The Milky Way is warped?

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The uncertainty of science: Distance data of more than 1,300 Cepheid variable stars gathered by the Wide-field Infrared Explorer (WISE) space telescope now suggests to astronomers that the disk of the Milky Way galaxy is warped.

Trying to determine the real shape of our galaxy is like standing in a Sydney garden and trying to determine the shape of Australia. But, for the past 50 years there have been indications that the hydrogen clouds in the Milky Way are warped. The new map shows that the warped Milky Way disc also contains young stars. It confirms that the warped spiral pattern is caused by torque from the spinning of the Milky Way’s massive inner disc of stars.

This research is good and helpful in getting us closer to a real picture of our Milky Way galaxy. However, need I say that this result carries with it a great deal of uncertainty? Or should I let my kind readers outline for me the many aspects of this research that leave me with doubts?

I think I want to do the latter. Where do you think the uncertainties are in this research? What assumptions are they making? Where is their data sparse or weak? Feel free to list them in the comments.



  • Jason Hillyer

    This stood out to me: “”Most of the matter in the Milky Way is dark matter, it’s an intrinsic part of our universe,””. As you have pointed out several times, we don’t actually know this. However, the article does say “…we have absolutely no idea what dark matter is or even where it is.”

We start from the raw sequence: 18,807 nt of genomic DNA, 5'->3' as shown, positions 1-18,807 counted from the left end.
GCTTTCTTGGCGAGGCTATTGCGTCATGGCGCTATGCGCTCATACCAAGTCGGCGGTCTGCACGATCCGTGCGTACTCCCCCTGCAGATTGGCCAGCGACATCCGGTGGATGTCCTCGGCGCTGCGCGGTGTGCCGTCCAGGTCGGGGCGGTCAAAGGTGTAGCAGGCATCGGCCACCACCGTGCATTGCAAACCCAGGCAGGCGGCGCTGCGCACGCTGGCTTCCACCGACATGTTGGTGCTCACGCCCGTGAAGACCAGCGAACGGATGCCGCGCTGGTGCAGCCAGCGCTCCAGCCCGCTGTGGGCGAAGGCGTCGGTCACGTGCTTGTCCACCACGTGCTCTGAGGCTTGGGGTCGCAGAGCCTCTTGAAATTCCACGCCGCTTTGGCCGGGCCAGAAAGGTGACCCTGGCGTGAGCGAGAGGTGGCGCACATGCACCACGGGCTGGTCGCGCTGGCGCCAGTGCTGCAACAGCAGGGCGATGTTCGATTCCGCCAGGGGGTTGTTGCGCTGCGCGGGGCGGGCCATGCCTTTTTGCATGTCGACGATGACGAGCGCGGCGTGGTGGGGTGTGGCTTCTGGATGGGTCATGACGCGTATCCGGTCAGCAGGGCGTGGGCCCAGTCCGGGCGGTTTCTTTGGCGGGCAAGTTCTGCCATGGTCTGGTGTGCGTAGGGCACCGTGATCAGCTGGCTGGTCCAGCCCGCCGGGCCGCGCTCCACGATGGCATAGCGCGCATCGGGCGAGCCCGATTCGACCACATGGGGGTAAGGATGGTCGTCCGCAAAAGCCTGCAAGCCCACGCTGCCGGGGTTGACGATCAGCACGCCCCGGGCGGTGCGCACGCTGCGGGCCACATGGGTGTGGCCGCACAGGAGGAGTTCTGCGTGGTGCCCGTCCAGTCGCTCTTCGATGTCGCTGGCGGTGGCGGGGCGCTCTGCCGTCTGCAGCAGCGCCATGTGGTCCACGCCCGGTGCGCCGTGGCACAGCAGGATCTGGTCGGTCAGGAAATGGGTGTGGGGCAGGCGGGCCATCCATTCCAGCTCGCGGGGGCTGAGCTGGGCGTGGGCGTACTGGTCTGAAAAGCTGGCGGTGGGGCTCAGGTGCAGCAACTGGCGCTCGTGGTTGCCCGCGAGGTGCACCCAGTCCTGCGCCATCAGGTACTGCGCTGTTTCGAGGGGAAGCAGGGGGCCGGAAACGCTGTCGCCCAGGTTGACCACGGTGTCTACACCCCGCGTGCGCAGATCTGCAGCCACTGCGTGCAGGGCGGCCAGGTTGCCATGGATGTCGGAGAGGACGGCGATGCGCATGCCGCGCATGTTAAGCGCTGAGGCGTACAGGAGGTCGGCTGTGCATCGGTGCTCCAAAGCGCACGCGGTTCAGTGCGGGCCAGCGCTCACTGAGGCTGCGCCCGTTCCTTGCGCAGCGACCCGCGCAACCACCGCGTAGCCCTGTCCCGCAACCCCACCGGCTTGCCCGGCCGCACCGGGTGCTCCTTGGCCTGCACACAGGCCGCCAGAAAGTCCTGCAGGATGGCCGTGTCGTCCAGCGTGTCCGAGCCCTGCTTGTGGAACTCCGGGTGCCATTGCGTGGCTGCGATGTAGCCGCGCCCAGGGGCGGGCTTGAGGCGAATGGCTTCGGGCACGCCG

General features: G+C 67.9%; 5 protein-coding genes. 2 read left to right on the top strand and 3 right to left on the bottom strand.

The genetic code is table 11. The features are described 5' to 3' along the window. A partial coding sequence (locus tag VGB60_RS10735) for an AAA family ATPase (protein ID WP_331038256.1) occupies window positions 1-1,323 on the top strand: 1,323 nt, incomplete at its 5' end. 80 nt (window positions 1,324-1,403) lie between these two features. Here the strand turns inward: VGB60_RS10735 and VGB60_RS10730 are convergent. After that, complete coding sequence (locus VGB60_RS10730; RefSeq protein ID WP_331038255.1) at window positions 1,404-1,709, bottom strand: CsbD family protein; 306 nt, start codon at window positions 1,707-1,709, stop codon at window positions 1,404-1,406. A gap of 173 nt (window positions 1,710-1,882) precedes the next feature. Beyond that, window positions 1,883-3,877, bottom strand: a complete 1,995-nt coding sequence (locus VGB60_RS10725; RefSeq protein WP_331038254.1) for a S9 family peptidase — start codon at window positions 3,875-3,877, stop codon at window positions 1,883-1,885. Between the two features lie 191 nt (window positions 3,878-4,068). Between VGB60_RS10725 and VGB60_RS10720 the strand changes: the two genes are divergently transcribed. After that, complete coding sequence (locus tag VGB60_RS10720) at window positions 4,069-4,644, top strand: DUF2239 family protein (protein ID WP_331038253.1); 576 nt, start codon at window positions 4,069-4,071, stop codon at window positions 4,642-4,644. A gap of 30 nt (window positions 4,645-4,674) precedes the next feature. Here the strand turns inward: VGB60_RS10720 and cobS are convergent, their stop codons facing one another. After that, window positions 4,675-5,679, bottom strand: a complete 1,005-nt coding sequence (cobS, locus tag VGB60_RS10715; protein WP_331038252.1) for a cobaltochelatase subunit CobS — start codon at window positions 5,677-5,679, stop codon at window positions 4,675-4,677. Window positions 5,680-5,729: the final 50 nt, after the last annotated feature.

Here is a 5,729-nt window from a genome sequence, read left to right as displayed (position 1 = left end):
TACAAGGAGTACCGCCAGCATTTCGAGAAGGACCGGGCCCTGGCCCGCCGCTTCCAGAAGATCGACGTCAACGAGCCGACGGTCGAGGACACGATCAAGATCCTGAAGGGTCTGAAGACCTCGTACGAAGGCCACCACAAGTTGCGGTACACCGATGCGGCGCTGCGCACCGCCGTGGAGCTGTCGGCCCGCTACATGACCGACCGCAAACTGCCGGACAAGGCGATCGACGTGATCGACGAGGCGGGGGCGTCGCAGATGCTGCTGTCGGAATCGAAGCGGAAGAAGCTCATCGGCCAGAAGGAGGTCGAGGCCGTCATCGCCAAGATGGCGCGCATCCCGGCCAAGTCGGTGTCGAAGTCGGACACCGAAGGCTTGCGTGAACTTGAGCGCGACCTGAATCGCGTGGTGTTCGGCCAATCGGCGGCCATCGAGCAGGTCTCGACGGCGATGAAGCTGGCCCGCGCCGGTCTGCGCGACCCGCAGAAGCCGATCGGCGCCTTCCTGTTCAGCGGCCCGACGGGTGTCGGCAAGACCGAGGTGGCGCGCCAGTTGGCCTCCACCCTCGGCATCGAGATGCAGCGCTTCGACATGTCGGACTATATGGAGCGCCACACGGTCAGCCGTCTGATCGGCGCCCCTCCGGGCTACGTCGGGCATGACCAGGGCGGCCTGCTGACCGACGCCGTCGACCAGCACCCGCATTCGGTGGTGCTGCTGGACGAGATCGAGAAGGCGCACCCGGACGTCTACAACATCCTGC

Also: 1339 stars is a very small sample size, as there are several hundred billion stars in our home galaxy.

  • pzatchok

    I look at it as a giant flexible gyroscope.

    The center tilts back and forth over billions of years, like a top, and the flexible edges are just trying to follow along.

  • Edward

    From the article: “Astronomers have observed a dozen other galaxies which showed similar progressively twisted spiral patterns in their outer regions. So our Milky Way’s twists are rare but not unique.

    Apparently, it is possible for the conclusion to be real.

    From the article: “Our research showing the shape of the Milky Way, could help us determine how dark matter is distributed around our galaxy.

    This means that the distribution of dark matter is not yet known in order to explain the speeds of stars in the outer regions of galaxies. I am not yet convinced of the dark matter hypothesis, as it is a made-up phenomenon (not observed, as is usual in science) that is intended to explain another phenomenon. Generally, we do not put much store in hypotheses, but astronomers seem to have convinced themselves of this hypothesis even though it does not yet seem to be modeled in a way to explain the anomaly that it is supposed to explain.

    If it takes something like dark matter to explain the warping, what happens if the scientists are unable to observe the existence of dark matter?